It was an enlightening coincidence that the former leader of the Bosnian Serbs, Radovan Karadzic, was arrested and sent to The Hague shortly before Russia dispatched its army into Georgia. Where the first event suggested some kind of imposed benchmark of international justice and behavior was possible, the second made it clear we shouldn’t go too far in our expectations.
The Georgian conflict has long been a complicated one, and Russia is no guiltier than other countries, such as the United States, in respecting international law only when it favors its interests. But in the hours after its invasion of Georgia, it was telling that Russia sought to cobble together a legal case accusing the Georgians of war crimes in South Ossetia — rather rank hypocrisy given that Russia’s army targeted civilian areas in Georgia, but Moscow apparently felt the need to offer a legal cover for its actions before the international community. Effectively the Russians twisted themselves into a pretzel to make it seem that they adhered to international legal and human rights norms.
So while the world may be a long way away from an effective and comprehensive system of international justice, Karadzic’s arrest, however, showed that once institutions are actually set up to affirm the rule of law, to circumvent these and their implications can be difficult.
The Hariri tribunal, which is currently being established in The Hague as well, is a case in point. Much has been written of late suggesting that the tribunal is dead, that its prosecutor has no case, that the system of international justice has been shown to be weak in the face of the political interests of individual states. That may well be true in some regards. The former United Nations investigator, Serge Brammertz, who just so happens to be Karadzic’s prosecutor today, clearly did not progress in his investigation as rapidly as he could have, earning him the biting criticism of his predecessor, the German judge Detlev Mehlis.
However, the pessimism may also have to be qualified. The international community and the UN may behave in the most cumbersome ways, but once they go to the trouble of setting up something like the Hariri tribunal, they usually have to give it some meat and meaning, or risk considerable embarrassment and antagonism. That’s why the Hariri tribunal — despite all the doubts surrounding it and the need to lower expectations in terms of who will be directly accused — is nonetheless likely to function and create far more waves than anyone expects. Once the tribunal opens up one sensitive door, it will likely be very difficult to control what comes afterward, and what other doors are opened.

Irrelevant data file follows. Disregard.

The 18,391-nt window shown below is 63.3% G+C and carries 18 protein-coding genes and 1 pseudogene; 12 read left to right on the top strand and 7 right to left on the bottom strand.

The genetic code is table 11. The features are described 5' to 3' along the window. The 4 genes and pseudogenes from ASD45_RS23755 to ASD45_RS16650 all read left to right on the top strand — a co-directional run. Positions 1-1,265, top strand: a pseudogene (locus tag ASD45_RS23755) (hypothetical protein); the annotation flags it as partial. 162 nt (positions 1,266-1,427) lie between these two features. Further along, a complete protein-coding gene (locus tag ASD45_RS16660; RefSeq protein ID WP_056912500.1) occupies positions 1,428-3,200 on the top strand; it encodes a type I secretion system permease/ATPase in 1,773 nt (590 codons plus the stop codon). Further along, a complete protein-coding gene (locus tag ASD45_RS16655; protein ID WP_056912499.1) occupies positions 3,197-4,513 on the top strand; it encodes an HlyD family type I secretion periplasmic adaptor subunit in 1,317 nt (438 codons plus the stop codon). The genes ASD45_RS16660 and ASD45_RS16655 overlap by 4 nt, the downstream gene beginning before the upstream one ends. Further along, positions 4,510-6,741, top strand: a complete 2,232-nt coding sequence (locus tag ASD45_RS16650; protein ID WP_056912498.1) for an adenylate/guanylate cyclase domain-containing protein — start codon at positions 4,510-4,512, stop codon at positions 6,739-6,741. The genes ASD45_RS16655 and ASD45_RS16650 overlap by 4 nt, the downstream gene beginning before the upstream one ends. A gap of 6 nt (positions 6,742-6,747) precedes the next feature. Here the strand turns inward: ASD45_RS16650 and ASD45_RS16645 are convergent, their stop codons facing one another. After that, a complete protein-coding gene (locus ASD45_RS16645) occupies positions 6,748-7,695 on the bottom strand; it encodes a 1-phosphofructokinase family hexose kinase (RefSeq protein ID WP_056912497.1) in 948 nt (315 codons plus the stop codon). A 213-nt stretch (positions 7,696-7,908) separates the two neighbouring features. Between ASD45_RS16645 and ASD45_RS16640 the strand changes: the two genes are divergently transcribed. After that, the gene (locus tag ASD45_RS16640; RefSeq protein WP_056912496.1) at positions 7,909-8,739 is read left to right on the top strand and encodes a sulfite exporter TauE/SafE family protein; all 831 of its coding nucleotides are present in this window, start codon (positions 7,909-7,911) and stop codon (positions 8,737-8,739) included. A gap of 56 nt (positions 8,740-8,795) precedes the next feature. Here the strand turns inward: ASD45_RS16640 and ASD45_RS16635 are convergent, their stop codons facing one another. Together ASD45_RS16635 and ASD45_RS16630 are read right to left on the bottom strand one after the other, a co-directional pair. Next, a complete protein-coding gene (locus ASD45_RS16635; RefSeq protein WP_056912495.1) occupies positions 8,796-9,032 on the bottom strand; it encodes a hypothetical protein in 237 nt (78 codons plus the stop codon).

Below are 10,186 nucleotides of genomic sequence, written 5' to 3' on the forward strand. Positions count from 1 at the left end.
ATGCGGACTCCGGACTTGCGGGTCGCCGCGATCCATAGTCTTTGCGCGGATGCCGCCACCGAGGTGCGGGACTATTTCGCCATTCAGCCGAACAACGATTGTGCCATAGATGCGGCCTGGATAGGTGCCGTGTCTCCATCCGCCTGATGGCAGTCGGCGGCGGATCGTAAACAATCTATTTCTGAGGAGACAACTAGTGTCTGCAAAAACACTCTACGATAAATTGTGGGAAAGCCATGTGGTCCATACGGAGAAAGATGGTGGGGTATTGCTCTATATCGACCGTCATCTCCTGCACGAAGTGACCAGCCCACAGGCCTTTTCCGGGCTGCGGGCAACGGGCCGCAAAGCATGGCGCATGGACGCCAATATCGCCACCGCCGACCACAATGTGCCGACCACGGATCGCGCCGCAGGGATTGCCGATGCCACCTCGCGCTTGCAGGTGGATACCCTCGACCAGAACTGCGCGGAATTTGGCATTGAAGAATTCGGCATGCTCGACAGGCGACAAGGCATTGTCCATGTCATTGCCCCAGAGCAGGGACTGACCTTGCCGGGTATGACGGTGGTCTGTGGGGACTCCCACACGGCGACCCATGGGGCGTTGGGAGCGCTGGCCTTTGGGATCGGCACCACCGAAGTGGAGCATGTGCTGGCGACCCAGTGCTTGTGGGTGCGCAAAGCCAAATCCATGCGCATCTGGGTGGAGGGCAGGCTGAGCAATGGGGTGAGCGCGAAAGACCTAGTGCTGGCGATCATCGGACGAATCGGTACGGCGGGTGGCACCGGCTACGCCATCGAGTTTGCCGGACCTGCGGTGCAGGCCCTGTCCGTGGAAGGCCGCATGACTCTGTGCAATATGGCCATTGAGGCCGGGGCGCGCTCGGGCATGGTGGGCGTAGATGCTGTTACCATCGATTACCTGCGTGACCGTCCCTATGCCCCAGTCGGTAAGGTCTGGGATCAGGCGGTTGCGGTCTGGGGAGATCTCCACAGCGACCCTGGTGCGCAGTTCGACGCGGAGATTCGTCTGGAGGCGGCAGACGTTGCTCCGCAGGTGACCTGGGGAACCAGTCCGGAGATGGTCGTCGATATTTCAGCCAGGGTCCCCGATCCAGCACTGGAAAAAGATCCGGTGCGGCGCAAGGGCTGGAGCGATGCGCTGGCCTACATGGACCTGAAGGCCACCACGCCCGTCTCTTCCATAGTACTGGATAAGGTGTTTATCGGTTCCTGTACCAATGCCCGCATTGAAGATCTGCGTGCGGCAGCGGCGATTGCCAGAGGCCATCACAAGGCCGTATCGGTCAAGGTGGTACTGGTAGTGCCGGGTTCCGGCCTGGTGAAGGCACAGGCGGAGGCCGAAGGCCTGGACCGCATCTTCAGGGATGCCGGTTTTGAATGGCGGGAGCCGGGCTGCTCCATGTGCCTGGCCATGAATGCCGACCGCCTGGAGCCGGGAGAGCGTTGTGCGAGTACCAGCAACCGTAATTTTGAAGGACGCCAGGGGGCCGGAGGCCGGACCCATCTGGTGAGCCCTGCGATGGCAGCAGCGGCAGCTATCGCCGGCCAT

In many respects that is a lesson about the possibilities of international justice, one pillar of a capitalist culture that seeks the amelioration of human freedom in the context of open minds and open markets. Justice doesn’t usually end up working because states or politicians want to improve the world (even if that motive can exist for a time), but because states sooner or later have a selfish interest in accepting justice.
That was certainly why Karadzic was handed over to the tribunal responsible for the former Yugoslavia. With Serbia looking to enter Europe, and the fact that the continued freedom of Karadzic and his collaborator Ratko Mladic presented a major obstacle to this, the Serbia government apparently weighed the costs and benefits of allowing the two men to be protected by certain power centers in Serbia. The conclusion was that protection wasn’t worth it, at least in Karadzic’s case.
That situation does not exist in Lebanon, or at least not yet. If anything, some might argue, the Syrian- Lebanese rapprochement effected in August may make any future blame directed against Damascus by the tribunal problematic for Lebanese interests, since relations between Lebanon and Syria might suffer. In other words Lebanon may have no advantage in seeing the Hariri tribunal go through. Perhaps, or perhaps the precise opposite may be true: If Syria was involved in Hariri’s elimination, as many believe, than what kind of interest can Lebanon have in pursuing a relationship with a regime that murdered a former prime minister? And if Syria is innocent, then it has nothing to fear from the tribunal.
Whichever answer ends up being the correct one, the superficial assumption that “justice always prevails” should be discarded. The point of international justice is not that it is invariably satisfied, but that its burdensome imperatives, even when imperfectly applied, often end up shaping states’ foreign behavior. And that opens up spaces forcing states to sometimes go along with an international consensus, even if they don’t care to do so. There is no certainty here, no guarantees, not even a chance to predict that norms of justice will gradually spread over time to encompass most states. Only the ability to say that some norms of justice are more likely to be applied today than previously.
It’s not much perhaps, but it’s no little thing either.